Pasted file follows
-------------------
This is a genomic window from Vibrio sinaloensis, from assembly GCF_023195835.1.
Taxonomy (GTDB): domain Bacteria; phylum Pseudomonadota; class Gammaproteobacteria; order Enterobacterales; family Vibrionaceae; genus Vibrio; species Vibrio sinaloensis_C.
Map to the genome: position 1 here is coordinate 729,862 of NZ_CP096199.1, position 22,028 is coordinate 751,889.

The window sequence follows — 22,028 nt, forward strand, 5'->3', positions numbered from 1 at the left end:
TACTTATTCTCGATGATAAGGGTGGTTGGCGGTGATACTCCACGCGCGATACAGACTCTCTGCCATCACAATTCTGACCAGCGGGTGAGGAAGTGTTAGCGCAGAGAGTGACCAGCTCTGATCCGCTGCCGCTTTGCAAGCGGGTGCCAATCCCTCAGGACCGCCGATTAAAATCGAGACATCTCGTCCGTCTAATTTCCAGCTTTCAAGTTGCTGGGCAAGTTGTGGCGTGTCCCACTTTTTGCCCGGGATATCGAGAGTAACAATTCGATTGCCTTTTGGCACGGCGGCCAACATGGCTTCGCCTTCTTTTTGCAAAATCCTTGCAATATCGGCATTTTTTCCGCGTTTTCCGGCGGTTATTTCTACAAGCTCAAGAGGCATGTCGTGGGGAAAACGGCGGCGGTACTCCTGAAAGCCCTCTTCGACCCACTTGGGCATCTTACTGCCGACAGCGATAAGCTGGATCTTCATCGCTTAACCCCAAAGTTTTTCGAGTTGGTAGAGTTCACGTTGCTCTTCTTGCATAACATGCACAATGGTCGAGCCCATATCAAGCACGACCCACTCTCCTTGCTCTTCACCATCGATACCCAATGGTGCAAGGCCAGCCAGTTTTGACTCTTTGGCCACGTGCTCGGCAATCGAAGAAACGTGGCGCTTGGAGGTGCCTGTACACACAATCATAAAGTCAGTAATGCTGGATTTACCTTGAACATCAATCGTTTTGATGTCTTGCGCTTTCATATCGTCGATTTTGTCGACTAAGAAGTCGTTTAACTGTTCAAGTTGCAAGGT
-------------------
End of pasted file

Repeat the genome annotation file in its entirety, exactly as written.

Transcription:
This is a genomic window from Vibrio sinaloensis, from assembly GCF_023195835.1.
Taxonomy (GTDB): domain Bacteria; phylum Pseudomonadota; class Gammaproteobacteria; order Enterobacterales; family Vibrionaceae; genus Vibrio; species Vibrio sinaloensis_C.
Map to the genome: position 1 here is coordinate 729,862 of NZ_CP096199.1, position 22,028 is coordinate 751,889.

The window sequence follows — 22,028 nt, forward strand, 5'->3', positions numbered from 1 at the left end:
TACTTATTCTCGATGATAAGGGTGGTTGGCGGTGATACTCCACGCGCGATACAGACTCTCTGCCATCACAATTCTGACCAGCGGGTGAGGAAGTGTTAGCGCAGAGAGTGACCAGCTCTGATCCGCTGCCGCTTTGCAAGCGGGTGCCAATCCCTCAGGACCGCCGATTAAAATCGAGACATCTCGTCCGTCTAATTTCCAGCTTTCAAGTTGCTGGGCAAGTTGTGGCGTGTCCCACTTTTTGCCCGGGATATCGAGAGTAACAATTCGATTGCCTTTTGGCACGGCGGCCAACATGGCTTCGCCTTCTTTTTGCAAAATCCTTGCAATATCGGCATTTTTTCCGCGTTTTCCGGCGGTTATTTCTACAAGCTCAAGAGGCATGTCGTGGGGAAAACGGCGGCGGTACTCCTGAAAGCCCTCTTCGACCCACTTGGGCATCTTACTGCCGACAGCGATAAGCTGGATCTTCATCGCTTAACCCCAAAGTTTTTCGAGTTGGTAGAGTTCACGTTGCTCTTCTTGCATAACATGCACAATGGTCGAGCCCATATCAAGCACGACCCACTCTCCTTGCTCTTCACCATCGATACCCAATGGTGCAAGGCCAGCCAGTTTTGACTCTTTGGCCACGTGCTCGGCAATCGAAGAAACGTGGCGCTTGGAGGTGCCTGTACACACAATCATAAAGTCAGTAATGCTGGATTTACCTTGAACATCAATCGTTTTGATGTCTTGCGCTTTCATATCGTCGATTTTGTCGACTAAGAAGTCGTTTAACTGTTCAAGTTGCAAGGT